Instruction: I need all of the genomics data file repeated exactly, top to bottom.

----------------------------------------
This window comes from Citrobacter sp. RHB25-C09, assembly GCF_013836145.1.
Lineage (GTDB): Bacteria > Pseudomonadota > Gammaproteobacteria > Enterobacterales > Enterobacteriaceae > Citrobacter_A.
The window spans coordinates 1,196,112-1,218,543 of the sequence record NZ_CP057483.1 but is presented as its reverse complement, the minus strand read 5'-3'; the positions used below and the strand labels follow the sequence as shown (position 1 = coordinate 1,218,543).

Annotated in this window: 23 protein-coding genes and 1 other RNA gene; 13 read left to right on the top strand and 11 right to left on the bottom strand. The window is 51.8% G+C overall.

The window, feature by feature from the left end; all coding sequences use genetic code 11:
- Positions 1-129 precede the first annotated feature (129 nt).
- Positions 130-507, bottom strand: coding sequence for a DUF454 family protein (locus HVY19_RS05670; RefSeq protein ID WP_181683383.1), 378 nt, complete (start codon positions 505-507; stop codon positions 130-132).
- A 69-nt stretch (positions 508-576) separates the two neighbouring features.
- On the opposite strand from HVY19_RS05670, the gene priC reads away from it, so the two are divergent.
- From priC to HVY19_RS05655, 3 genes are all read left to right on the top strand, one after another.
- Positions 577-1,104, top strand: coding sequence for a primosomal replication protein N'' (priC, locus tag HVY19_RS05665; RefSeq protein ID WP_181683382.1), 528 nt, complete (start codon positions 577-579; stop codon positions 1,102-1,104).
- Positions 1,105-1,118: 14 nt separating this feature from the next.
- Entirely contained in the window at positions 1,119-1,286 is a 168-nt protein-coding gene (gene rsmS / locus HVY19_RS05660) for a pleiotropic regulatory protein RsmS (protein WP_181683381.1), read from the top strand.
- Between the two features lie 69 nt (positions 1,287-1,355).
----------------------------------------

This window comes from Citrobacter sp. RHB25-C09, assembly GCF_013836145.1.
Lineage (GTDB): Bacteria > Pseudomonadota > Gammaproteobacteria > Enterobacterales > Enterobacteriaceae > Citrobacter_A.
The window spans coordinates 1,196,112-1,218,543 of the sequence record NZ_CP057483.1 but is presented as its reverse complement, the minus strand read 5'-3'; the positions used below and the strand labels follow the sequence as shown (position 1 = coordinate 1,218,543).

Annotated in this window: 23 protein-coding genes and 1 other RNA gene; 13 read left to right on the top strand and 11 right to left on the bottom strand. The window is 51.8% G+C overall.

The window, feature by feature from the left end; all coding sequences use genetic code 11:
- Positions 1-129 precede the first annotated feature (129 nt).
- Positions 130-507, bottom strand: coding sequence for a DUF454 family protein (locus HVY19_RS05670; RefSeq protein ID WP_181683383.1), 378 nt, complete (start codon positions 505-507; stop codon positions 130-132).
- A 69-nt stretch (positions 508-576) separates the two neighbouring features.
- On the opposite strand from HVY19_RS05670, the gene priC reads away from it, so the two are divergent.
- From priC to HVY19_RS05655, 3 genes are all read left to right on the top strand, one after another.
- Positions 577-1,104, top strand: coding sequence for a primosomal replication protein N'' (priC, locus tag HVY19_RS05665; RefSeq protein ID WP_181683382.1), 528 nt, complete (start codon positions 577-579; stop codon positions 1,102-1,104).
- Positions 1,105-1,118: 14 nt separating this feature from the next.
- Entirely contained in the window at positions 1,119-1,286 is a 168-nt protein-coding gene (gene rsmS / locus HVY19_RS05660) for a pleiotropic regulatory protein RsmS (protein WP_181683381.1), read from the top strand.
- Between the two features lie 69 nt (positions 1,287-1,355).